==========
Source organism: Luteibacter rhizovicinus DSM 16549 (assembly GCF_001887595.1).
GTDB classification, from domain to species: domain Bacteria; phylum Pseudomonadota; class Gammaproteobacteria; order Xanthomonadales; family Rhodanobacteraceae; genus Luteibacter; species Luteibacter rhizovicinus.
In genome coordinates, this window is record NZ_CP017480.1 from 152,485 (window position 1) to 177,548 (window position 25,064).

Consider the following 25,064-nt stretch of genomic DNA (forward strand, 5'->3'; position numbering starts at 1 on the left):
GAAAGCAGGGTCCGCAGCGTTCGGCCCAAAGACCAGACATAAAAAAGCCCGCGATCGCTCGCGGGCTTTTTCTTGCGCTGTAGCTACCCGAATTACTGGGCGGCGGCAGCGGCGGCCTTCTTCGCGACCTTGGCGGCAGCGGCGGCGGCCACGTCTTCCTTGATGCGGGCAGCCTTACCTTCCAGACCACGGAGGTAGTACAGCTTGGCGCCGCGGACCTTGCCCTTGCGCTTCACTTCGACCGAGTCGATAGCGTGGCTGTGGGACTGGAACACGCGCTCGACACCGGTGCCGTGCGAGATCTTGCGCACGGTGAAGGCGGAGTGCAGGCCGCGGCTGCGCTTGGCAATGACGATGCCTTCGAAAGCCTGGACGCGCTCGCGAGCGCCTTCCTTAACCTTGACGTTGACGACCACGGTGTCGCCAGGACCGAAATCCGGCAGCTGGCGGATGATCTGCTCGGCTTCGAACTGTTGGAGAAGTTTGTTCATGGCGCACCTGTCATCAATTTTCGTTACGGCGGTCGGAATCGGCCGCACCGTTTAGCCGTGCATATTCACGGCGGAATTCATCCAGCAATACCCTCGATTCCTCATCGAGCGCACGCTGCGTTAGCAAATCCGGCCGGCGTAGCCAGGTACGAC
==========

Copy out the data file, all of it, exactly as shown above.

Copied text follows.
Source organism: Luteibacter rhizovicinus DSM 16549 (assembly GCF_001887595.1).
GTDB classification, from domain to species: domain Bacteria; phylum Pseudomonadota; class Gammaproteobacteria; order Xanthomonadales; family Rhodanobacteraceae; genus Luteibacter; species Luteibacter rhizovicinus.
In genome coordinates, this window is record NZ_CP017480.1 from 152,485 (window position 1) to 177,548 (window position 25,064).

Consider the following 25,064-nt stretch of genomic DNA (forward strand, 5'->3'; position numbering starts at 1 on the left):
GAAAGCAGGGTCCGCAGCGTTCGGCCCAAAGACCAGACATAAAAAAGCCCGCGATCGCTCGCGGGCTTTTTCTTGCGCTGTAGCTACCCGAATTACTGGGCGGCGGCAGCGGCGGCCTTCTTCGCGACCTTGGCGGCAGCGGCGGCGGCCACGTCTTCCTTGATGCGGGCAGCCTTACCTTCCAGACCACGGAGGTAGTACAGCTTGGCGCCGCGGACCTTGCCCTTGCGCTTCACTTCGACCGAGTCGATAGCGTGGCTGTGGGACTGGAACACGCGCTCGACACCGGTGCCGTGCGAGATCTTGCGCACGGTGAAGGCGGAGTGCAGGCCGCGGCTGCGCTTGGCAATGACGATGCCTTCGAAAGCCTGGACGCGCTCGCGAGCGCCTTCCTTAACCTTGACGTTGACGACCACGGTGTCGCCAGGACCGAAATCCGGCAGCTGGCGGATGATCTGCTCGGCTTCGAACTGTTGGAGAAGTTTGTTCATGGCGCACCTGTCATCAATTTTCGTTACGGCGGTCGGAATCGGCCGCACCGTTTAGCCGTGCATATTCACGGCGGAATTCATCCAGCAATACCCTCGATTCCTCATCGAGCGCACGCTGCGTTAGCAAATCCGGCCGGCGTAGCCAGGTACGAC